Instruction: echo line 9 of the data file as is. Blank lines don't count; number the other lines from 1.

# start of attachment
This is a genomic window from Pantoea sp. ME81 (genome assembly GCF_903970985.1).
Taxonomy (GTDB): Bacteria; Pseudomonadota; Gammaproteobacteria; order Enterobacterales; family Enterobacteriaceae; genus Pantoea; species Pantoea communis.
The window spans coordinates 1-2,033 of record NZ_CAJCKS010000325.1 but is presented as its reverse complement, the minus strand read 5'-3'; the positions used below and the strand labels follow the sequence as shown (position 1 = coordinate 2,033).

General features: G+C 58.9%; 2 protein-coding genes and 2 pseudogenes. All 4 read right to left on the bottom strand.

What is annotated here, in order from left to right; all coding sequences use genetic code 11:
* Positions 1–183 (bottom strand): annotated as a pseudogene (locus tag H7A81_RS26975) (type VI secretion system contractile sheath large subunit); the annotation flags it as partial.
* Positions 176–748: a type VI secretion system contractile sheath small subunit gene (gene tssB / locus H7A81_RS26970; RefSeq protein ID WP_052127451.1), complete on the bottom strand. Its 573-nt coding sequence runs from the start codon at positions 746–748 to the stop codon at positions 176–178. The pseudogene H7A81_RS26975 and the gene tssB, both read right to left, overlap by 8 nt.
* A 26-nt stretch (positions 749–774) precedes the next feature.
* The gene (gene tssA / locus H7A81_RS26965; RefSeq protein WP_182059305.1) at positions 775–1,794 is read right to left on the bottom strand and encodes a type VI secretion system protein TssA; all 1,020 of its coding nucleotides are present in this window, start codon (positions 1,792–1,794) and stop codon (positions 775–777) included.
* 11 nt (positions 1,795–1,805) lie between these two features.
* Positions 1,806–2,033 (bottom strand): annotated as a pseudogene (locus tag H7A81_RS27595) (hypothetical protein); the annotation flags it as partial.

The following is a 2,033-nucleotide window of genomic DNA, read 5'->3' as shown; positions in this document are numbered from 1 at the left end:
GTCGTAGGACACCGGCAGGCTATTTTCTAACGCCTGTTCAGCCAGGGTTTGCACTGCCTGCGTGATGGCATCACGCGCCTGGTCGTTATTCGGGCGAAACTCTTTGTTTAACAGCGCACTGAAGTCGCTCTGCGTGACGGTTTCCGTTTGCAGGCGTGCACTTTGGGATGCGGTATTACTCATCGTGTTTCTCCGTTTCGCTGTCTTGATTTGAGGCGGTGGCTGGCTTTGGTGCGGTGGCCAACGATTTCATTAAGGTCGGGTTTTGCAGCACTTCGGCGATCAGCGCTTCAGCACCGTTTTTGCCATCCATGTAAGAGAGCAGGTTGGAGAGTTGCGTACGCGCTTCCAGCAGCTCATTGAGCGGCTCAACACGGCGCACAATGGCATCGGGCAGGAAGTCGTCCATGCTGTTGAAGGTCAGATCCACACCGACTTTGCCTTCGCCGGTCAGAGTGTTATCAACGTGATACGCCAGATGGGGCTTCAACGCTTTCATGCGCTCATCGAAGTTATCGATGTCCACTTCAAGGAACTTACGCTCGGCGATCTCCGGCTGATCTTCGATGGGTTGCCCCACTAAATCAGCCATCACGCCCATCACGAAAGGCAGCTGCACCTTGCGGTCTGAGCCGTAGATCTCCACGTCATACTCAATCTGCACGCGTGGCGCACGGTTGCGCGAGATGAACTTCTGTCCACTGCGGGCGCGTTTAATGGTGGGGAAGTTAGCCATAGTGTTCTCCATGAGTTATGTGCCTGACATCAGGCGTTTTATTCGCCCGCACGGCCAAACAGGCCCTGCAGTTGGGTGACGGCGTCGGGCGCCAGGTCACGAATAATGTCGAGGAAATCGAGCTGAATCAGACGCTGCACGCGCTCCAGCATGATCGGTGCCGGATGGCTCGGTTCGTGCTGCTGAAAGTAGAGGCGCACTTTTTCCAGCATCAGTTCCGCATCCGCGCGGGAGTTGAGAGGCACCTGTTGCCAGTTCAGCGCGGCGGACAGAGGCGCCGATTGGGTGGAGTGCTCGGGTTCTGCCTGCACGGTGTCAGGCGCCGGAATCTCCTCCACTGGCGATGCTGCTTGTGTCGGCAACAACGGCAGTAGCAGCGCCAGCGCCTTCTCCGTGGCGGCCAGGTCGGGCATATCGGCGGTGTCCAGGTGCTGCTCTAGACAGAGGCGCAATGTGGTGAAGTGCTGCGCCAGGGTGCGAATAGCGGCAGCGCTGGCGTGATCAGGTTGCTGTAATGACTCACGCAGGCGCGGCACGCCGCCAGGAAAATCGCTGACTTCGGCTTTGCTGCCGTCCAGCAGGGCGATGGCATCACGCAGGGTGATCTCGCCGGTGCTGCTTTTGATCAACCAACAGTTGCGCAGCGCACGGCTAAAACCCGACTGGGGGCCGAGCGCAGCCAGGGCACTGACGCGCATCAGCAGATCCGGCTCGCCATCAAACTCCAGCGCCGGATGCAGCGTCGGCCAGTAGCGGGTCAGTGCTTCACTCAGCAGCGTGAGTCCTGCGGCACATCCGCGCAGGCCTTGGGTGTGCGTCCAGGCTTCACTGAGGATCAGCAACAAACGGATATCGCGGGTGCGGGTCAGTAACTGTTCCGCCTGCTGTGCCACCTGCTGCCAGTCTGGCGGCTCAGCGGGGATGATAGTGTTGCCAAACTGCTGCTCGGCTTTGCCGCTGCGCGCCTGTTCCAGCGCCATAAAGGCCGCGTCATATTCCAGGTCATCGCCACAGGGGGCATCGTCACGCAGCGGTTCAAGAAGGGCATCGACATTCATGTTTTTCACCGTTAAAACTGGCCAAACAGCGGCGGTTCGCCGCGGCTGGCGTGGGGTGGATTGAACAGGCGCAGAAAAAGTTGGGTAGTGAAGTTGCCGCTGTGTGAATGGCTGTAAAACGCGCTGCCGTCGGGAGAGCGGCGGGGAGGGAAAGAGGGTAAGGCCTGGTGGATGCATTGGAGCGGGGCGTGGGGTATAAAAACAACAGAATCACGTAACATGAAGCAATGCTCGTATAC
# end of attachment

* The gene (gene tssA / locus H7A81_RS26965; RefSeq protein WP_182059305.1) at positions 775–1,794 is read right to left on the bottom strand and encodes a type VI secretion system protein TssA; all 1,020 of its coding nucleotides are present in this window, start codon (positions 1,792–1,794) and stop codon (positions 775–777) included.